Estimate of the market share of WiFi routers manufacturers using the MAC addresses and statistical methods used in the German Tank Problem.

Singapore has a rather small number of ISPs(Internet Service Providers). There are around 4 major ISPs and all of them provide a router with each internet connection subscribed to. In most cases, each ISP gives out routers from only one brand they have liaisoned with. Since MAC addresses are unique for each router and a defined range of MAC addresses are assigned to each router firm, it may be possible to estimate the number of routers by each manufacturer out in the wild using techniques from the German Tank Problem. Note that the mac addresses are public and are broadcast such that any wifi capable device can pick them up.

The German tank problem originates from WWII when the allies had to estimate the number of tanks produced by the Germans. What they did was to take down the serial numbers from captured tanks and estimate, using the sample of serial numbers, the number of tanks produced. This was based on the assumption that the serial numbers were in order of production:i.e. the first tank had serial number 1 and the second tank off the production line had serial number 2.

Lets say tanks with serial numbers 1,34,64,100 were captured. It will not seem reasonable that there were 1000000 tanks because the number is so far away from the maximum number in our sample. Intuitively, we can guess that there are probably around 100 tanks out there. The tanks in the middle were just not caught. There is more information on the Wikipedia page which will certainly be more useful in understanding the nitty gritty statistical methods to get a fairly good estimate on the number of tanks.(actually its fairly easy to understand)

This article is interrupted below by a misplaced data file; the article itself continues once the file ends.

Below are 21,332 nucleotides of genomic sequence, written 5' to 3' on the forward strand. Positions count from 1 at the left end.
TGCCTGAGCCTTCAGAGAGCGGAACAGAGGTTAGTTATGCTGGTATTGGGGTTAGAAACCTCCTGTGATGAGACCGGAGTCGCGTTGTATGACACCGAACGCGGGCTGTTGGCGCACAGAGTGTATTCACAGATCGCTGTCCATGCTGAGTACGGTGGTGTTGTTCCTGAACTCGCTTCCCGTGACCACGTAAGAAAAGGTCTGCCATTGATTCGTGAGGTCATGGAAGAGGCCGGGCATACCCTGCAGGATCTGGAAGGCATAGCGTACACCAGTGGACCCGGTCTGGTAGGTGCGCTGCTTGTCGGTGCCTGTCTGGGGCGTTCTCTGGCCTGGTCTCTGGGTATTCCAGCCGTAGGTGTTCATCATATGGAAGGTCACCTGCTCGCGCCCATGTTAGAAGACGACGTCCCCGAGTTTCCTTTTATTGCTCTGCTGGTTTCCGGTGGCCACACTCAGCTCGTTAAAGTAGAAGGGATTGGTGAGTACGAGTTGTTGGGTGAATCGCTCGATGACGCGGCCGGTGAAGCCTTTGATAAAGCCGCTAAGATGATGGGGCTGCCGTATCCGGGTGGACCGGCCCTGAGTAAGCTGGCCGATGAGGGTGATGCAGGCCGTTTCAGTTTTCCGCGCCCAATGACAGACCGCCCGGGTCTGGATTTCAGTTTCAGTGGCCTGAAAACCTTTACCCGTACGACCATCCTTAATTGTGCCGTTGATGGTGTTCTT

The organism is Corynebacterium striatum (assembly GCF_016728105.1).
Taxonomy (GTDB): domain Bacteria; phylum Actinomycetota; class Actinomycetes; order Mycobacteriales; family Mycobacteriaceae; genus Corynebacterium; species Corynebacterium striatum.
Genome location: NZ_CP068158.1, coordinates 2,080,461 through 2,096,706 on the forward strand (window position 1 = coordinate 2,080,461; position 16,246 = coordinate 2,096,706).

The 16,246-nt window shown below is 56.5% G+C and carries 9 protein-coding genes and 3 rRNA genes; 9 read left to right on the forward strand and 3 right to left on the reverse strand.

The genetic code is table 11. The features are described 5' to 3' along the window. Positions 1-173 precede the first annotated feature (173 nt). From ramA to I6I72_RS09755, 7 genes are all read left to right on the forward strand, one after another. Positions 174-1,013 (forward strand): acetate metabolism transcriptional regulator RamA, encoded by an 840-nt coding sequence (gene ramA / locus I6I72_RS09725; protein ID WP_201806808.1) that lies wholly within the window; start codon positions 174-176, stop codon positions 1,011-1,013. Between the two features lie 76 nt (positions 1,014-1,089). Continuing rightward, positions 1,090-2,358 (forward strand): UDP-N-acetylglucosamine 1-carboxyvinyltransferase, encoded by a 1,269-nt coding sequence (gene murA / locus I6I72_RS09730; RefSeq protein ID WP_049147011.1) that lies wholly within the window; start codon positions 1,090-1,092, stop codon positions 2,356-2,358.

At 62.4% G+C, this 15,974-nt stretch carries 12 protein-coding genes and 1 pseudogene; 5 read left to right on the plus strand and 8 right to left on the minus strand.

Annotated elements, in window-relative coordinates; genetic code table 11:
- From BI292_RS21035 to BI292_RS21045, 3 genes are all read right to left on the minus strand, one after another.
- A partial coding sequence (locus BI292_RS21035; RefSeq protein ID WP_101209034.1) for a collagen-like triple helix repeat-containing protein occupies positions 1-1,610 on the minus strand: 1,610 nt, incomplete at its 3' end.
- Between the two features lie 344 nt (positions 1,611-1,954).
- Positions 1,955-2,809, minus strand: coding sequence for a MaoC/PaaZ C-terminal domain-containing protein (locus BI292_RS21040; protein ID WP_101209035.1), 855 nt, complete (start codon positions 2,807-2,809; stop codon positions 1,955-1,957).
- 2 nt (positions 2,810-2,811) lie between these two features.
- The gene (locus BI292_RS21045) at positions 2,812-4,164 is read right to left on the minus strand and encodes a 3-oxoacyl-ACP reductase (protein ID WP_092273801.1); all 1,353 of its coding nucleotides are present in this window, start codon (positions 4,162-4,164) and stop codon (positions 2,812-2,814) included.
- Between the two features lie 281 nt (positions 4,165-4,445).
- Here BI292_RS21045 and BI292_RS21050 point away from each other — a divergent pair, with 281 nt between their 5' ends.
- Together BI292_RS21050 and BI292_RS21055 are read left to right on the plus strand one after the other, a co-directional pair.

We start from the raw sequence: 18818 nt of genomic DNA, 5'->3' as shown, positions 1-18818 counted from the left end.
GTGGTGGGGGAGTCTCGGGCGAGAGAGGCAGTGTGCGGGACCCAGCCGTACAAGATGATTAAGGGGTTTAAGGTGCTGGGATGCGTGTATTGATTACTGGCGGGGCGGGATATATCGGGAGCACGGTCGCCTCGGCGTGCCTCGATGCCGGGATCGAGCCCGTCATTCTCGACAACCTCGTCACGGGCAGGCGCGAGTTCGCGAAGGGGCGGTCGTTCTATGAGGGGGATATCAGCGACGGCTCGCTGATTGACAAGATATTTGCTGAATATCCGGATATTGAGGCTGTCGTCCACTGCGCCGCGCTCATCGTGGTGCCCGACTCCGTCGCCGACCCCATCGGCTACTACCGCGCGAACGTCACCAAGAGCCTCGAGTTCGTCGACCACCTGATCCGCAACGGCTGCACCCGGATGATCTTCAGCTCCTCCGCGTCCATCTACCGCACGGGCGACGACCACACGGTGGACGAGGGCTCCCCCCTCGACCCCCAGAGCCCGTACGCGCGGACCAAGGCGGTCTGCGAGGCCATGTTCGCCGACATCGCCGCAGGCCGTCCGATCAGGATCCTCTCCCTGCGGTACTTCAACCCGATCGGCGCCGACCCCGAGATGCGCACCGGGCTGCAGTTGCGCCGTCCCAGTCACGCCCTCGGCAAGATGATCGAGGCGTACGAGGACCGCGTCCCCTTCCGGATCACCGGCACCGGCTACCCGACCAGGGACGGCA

For our task, MAC addresses can be considered the serial numbers of each router.Ranges of MAC addresses are assigned to each manufacturer. e.g company A can use the ranges 12:34:56:00:00:00 all the way to 12:34:56:FF:FF:FF. Note that the MAC addresses are encoded in base 16(hexadecimal) but essentially can be treated as numbers. In production, my guess is mac addresses are assigned to each router incrementally: 12:34:56:00:00:01 for the first router and 12:34:56:00:00:02 for the second router and so on.

In order to get a sample of MAC addresses, perhaps war driving might be an option. A simple script on a laptop or phone can be used to log all the mac addresses. Using the sample of MAC addresses captured, all we have to do is to sort them out by router firm and then use them to estimate how many routers by manufacturer are there out in the wild!

 

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